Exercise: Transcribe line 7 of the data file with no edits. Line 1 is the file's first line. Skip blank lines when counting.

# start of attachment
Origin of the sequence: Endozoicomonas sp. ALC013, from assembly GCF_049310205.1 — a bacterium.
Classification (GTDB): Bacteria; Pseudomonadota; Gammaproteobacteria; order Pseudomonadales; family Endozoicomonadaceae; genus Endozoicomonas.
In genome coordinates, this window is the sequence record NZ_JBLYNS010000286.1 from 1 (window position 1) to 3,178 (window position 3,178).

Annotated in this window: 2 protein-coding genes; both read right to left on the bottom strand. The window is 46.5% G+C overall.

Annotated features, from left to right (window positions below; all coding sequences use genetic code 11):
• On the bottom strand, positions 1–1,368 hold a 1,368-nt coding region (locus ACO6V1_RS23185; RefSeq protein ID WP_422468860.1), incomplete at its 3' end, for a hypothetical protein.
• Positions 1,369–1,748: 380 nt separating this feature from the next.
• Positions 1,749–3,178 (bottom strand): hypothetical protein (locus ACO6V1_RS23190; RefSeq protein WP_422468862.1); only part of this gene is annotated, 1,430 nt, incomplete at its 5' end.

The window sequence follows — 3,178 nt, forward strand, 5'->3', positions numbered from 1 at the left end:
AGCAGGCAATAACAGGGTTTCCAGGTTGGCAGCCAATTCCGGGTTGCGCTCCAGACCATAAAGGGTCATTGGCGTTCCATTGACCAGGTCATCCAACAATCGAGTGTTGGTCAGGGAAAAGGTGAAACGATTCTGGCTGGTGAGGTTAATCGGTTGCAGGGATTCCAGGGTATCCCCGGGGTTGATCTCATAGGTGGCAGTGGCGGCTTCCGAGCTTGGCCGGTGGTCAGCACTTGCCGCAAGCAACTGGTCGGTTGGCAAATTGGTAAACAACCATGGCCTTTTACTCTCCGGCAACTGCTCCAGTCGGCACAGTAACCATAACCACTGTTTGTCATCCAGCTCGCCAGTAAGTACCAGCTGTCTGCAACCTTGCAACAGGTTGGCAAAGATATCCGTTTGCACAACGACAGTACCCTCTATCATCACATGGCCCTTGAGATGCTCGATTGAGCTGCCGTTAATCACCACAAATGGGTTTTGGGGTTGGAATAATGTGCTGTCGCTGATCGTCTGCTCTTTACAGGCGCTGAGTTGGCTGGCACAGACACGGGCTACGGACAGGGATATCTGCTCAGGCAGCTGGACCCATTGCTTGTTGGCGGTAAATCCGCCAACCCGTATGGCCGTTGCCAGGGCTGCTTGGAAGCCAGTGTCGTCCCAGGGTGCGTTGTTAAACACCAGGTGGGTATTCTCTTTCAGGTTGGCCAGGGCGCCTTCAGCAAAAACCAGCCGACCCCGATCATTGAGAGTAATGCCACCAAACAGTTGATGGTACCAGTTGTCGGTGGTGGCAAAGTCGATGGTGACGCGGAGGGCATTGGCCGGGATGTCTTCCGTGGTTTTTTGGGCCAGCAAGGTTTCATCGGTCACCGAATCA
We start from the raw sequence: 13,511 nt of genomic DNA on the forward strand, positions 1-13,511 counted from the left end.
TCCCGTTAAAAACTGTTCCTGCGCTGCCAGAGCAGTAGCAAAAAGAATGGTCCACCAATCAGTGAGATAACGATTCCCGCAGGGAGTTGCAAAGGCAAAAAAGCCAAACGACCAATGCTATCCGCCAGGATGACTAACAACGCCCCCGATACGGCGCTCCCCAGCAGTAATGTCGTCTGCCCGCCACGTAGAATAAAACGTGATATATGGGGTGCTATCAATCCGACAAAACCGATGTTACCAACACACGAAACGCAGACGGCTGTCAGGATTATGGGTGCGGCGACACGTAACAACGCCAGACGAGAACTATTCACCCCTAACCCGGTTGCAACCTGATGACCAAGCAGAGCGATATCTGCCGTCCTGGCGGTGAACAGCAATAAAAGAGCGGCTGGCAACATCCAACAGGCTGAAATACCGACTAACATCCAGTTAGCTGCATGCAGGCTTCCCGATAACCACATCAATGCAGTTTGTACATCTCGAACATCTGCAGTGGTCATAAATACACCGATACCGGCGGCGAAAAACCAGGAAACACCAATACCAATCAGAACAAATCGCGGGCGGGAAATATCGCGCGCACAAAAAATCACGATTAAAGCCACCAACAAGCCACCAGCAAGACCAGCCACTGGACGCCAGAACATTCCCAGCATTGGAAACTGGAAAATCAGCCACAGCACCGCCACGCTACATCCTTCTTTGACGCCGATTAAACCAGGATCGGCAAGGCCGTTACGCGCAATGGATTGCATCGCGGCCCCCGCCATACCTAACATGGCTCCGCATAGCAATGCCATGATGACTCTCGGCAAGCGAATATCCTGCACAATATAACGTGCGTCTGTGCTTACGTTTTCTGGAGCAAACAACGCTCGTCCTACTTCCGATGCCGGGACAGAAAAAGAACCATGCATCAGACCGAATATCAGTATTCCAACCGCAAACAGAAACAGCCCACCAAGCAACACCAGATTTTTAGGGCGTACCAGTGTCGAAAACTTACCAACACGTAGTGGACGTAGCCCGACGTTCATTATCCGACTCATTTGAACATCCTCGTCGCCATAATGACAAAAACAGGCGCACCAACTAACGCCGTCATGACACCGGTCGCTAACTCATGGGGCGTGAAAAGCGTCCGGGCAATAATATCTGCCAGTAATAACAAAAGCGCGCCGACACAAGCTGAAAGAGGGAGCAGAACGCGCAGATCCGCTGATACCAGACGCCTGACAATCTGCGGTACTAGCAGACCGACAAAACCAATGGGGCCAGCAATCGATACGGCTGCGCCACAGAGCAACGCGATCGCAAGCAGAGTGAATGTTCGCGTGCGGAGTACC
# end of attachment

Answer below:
• Positions 1,369–1,748: 380 nt separating this feature from the next.